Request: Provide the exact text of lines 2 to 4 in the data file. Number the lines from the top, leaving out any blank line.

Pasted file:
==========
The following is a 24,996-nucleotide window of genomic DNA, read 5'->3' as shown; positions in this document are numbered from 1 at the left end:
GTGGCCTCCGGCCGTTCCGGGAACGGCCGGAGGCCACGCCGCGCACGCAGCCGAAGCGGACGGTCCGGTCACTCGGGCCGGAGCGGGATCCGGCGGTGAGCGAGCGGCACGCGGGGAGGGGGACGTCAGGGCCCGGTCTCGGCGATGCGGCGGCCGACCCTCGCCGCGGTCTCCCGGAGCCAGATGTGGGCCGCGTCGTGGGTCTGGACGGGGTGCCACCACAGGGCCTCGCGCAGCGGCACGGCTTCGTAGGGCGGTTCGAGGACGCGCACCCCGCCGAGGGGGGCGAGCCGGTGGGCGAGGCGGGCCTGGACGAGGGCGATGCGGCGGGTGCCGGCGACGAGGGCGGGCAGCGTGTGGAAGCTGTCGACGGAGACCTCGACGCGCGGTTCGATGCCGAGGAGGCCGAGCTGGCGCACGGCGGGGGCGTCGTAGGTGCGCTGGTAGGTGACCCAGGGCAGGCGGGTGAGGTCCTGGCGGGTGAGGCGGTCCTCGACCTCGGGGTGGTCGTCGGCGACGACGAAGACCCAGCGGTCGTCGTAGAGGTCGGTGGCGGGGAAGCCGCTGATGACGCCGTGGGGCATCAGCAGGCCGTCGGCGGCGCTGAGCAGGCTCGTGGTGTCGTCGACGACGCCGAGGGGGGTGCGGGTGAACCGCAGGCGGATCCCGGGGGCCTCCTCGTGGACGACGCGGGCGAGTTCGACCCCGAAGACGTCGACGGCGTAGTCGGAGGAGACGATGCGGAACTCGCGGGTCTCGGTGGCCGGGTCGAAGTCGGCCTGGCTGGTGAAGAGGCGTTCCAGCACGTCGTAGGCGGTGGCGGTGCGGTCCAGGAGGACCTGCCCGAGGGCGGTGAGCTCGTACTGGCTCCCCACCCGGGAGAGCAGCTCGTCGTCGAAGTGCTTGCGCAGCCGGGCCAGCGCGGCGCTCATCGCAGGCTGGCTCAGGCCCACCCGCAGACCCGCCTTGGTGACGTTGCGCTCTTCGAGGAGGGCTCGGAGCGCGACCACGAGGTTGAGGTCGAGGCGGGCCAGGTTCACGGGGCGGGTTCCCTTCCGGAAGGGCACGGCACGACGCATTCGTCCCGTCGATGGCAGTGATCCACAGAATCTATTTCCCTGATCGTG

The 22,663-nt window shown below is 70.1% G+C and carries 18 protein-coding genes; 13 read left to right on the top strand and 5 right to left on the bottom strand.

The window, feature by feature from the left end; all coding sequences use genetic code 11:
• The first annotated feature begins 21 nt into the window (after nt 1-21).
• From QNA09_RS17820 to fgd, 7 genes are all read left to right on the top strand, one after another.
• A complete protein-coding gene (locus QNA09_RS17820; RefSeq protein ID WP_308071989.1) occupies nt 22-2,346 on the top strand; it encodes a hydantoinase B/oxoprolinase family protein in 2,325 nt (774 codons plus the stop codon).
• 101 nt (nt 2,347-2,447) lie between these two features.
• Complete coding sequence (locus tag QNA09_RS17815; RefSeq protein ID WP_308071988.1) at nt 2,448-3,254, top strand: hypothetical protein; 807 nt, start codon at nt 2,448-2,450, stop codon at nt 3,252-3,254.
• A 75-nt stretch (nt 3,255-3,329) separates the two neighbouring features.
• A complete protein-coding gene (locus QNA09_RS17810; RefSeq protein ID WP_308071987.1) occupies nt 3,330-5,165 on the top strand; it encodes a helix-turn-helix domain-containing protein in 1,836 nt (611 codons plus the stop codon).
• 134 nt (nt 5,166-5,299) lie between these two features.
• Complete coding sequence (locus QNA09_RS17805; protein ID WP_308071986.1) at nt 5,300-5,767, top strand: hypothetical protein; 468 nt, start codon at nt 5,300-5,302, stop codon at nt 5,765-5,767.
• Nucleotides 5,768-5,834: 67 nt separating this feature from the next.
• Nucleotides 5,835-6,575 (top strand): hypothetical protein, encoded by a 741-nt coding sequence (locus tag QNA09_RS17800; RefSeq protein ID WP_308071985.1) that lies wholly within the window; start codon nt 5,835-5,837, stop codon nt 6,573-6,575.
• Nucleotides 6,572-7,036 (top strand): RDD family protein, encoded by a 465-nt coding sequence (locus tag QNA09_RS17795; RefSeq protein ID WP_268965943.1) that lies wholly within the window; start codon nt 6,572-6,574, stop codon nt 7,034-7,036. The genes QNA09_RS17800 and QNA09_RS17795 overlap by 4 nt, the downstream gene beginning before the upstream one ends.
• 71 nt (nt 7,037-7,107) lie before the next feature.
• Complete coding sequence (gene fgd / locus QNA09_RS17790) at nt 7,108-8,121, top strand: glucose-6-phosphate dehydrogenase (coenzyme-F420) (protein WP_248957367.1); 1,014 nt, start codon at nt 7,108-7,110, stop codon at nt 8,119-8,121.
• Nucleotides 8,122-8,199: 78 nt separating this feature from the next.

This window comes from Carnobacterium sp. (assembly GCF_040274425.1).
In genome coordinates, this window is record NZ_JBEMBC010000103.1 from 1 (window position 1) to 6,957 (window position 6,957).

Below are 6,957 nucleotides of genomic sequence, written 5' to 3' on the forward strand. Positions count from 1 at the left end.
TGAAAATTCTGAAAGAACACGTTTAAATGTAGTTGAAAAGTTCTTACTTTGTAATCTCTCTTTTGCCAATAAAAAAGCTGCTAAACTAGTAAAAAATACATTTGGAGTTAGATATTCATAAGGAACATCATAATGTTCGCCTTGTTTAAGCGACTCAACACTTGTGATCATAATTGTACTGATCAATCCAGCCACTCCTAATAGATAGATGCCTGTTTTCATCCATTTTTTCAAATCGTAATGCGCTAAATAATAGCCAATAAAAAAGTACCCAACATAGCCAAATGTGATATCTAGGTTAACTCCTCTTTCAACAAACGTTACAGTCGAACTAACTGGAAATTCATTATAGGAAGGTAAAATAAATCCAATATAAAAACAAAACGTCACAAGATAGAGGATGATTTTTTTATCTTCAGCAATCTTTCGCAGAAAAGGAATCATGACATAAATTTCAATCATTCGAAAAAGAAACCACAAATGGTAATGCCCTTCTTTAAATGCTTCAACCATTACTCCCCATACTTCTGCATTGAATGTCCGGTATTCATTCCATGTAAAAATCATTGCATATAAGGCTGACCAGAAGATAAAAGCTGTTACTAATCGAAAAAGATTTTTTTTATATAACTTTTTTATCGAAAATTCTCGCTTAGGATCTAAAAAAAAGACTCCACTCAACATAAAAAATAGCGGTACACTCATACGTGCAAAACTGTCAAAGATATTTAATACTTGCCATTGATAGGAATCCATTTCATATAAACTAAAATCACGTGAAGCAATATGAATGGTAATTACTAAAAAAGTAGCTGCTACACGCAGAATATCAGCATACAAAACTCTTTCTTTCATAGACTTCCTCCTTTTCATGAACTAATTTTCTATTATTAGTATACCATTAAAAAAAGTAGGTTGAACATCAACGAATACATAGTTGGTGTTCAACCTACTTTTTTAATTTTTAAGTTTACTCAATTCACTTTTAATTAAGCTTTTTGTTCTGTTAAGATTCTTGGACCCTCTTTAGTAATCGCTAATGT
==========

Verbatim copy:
GTGGCCTCCGGCCGTTCCGGGAACGGCCGGAGGCCACGCCGCGCACGCAGCCGAAGCGGACGGTCCGGTCACTCGGGCCGGAGCGGGATCCGGCGGTGAGCGAGCGGCACGCGGGGAGGGGGACGTCAGGGCCCGGTCTCGGCGATGCGGCGGCCGACCCTCGCCGCGGTCTCCCGGAGCCAGATGTGGGCCGCGTCGTGGGTCTGGACGGGGTGCCACCACAGGGCCTCGCGCAGCGGCACGGCTTCGTAGGGCGGTTCGAGGACGCGCACCCCGCCGAGGGGGGCGAGCCGGTGGGCGAGGCGGGCCTGGACGAGGGCGATGCGGCGGGTGCCGGCGACGAGGGCGGGCAGCGTGTGGAAGCTGTCGACGGAGACCTCGACGCGCGGTTCGATGCCGAGGAGGCCGAGCTGGCGCACGGCGGGGGCGTCGTAGGTGCGCTGGTAGGTGACCCAGGGCAGGCGGGTGAGGTCCTGGCGGGTGAGGCGGTCCTCGACCTCGGGGTGGTCGTCGGCGACGACGAAGACCCAGCGGTCGTCGTAGAGGTCGGTGGCGGGGAAGCCGCTGATGACGCCGTGGGGCATCAGCAGGCCGTCGGCGGCGCTGAGCAGGCTCGTGGTGTCGTCGACGACGCCGAGGGGGGTGCGGGTGAACCGCAGGCGGATCCCGGGGGCCTCCTCGTGGACGACGCGGGCGAGTTCGACCCCGAAGACGTCGACGGCGTAGTCGGAGGAGACGATGCGGAACTCGCGGGTCTCGGTGGCCGGGTCGAAGTCGGCCTGGCTGGTGAAGAGGCGTTCCAGCACGTCGTAGGCGGTGGCGGTGCGGTCCAGGAGGACCTGCCCGAGGGCGGTGAGCTCGTACTGGCTCCCCACCCGGGAGAGCAGCTCGTCGTCGAAGTGCTTGCGCAGCCGGGCCAGCGCGGCGCTCATCGCAGGCTGGCTCAGGCCCACCCGCAGACCCGCCTTGGTGACGTTGCGCTCTTCGAGGAGGGCTCGGAGCGCGACCACGAGGTTGAGGTCGAGGCGGGCCAGGTTCACGGGGCGGGTTCCCTTCCGGAAGGGCACGGCACGACGCATTCGTCCCGTCGATGGCAGTGATCCACAGAATCTATTTCCCTGATCGTG

The 22,663-nt window shown below is 70.1% G+C and carries 18 protein-coding genes; 13 read left to right on the top strand and 5 right to left on the bottom strand.

The window, feature by feature from the left end; all coding sequences use genetic code 11: